I was curious how Professor Alessandro Vespignani's projections lined up with the projections I've made in Chart 4, so I overlaid them onto Chart 4 to see. Vespignani's projections only cover from July 6, 2014 through September 24, 2014, so they are the tiny box overlaid on my larger Chart 4 here (click to view full size):



And here a small section of my Chart 4 is overlaid on Prof. Vespignani's projections so you can see similarities and differences more clearly (click to view full size):



Although Prof. Vespignani's projections in his graph cover a much smaller time segment, our independent projections overlap quite a bit for the same time period.

Edit to add: Professor Vespignani's credentials: Sternberg Distinguished Professor of Physics, Computer Science and Health Sciences at Northeastern University in Boston, Massachusetts.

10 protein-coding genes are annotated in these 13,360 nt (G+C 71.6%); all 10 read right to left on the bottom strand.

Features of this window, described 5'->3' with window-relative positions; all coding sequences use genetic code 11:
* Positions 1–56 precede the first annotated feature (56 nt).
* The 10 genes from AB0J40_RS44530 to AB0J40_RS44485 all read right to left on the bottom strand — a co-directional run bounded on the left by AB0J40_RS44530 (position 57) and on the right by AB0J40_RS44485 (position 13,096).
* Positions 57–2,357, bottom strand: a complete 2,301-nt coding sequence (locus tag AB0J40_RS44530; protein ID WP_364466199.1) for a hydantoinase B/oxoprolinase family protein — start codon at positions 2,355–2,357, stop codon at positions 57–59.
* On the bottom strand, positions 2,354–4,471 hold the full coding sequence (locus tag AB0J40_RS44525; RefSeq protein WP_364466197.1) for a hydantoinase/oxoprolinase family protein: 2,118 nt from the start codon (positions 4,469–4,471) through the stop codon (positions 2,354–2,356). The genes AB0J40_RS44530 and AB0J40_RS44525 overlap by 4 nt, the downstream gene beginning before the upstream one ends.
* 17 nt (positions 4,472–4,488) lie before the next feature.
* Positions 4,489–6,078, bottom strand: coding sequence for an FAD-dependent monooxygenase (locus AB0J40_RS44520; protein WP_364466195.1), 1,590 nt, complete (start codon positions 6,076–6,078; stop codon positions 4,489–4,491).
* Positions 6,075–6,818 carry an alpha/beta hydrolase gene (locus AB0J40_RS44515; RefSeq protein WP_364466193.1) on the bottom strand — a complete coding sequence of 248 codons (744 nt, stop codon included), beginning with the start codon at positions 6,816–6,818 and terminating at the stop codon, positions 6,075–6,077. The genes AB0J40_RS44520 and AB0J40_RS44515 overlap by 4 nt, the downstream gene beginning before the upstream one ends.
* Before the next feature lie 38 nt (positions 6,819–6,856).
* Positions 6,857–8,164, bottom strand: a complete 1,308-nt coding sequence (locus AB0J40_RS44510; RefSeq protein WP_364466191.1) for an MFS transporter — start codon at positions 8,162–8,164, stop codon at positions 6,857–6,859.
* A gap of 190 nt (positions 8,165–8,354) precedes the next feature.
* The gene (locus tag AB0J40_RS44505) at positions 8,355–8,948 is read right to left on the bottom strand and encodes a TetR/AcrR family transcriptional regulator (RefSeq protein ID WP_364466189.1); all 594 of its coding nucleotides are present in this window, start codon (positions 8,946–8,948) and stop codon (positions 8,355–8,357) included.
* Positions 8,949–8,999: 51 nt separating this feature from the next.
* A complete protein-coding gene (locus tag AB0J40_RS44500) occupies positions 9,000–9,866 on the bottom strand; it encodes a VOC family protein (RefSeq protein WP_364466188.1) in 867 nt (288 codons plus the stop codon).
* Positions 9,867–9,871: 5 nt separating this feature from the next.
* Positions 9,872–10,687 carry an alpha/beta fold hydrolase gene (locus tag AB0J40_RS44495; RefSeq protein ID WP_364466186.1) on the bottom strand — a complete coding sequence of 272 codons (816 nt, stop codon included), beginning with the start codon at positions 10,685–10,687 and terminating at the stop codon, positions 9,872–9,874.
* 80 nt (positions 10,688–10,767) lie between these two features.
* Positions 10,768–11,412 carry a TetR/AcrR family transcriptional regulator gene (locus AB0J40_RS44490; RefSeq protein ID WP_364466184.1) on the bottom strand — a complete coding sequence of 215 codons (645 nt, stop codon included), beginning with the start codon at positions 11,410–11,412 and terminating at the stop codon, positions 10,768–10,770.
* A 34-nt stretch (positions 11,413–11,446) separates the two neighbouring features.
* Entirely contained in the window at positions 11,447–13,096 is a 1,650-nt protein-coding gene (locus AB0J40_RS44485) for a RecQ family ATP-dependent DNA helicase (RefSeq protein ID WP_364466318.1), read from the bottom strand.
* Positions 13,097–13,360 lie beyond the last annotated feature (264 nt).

edit on 1-9-2014 by ikonoklast because: Added Professor Vespignani's credentials



posted on Sep, 1 2014 @ 03:14 PM
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When I first did my projections, there were a few who said no one (other than me) does projections like this, the math was very bad, and you can't do projections like this. I contended that people do and you can. Evidently Professor Vespignani, Sternberg Distinguished Professor of Physics, Computer Science and Health Sciences at Northeastern University in Boston, Massachusetts agrees. He does and did do projections like this also, and in fact doing such projections is one of his areas of expertise.

Although they only published a graph of Prof. Vespignani's projections out through late September, he has run the projections out further and seen the same thing I have, because the article with his projections says:


Extrapolating existing trends, the number of the sick and dying mounts rapidly from the current toll—more than 3000 cases and 1500 deaths—to around 10,000 cases by September 24, and hundreds of thousands in the months after that. “The numbers are really scary,” he says—although he stresses that the model assumes control efforts aren't stepped up. "We all hope to see this NOT happening," Vespigani writes in an e-mail.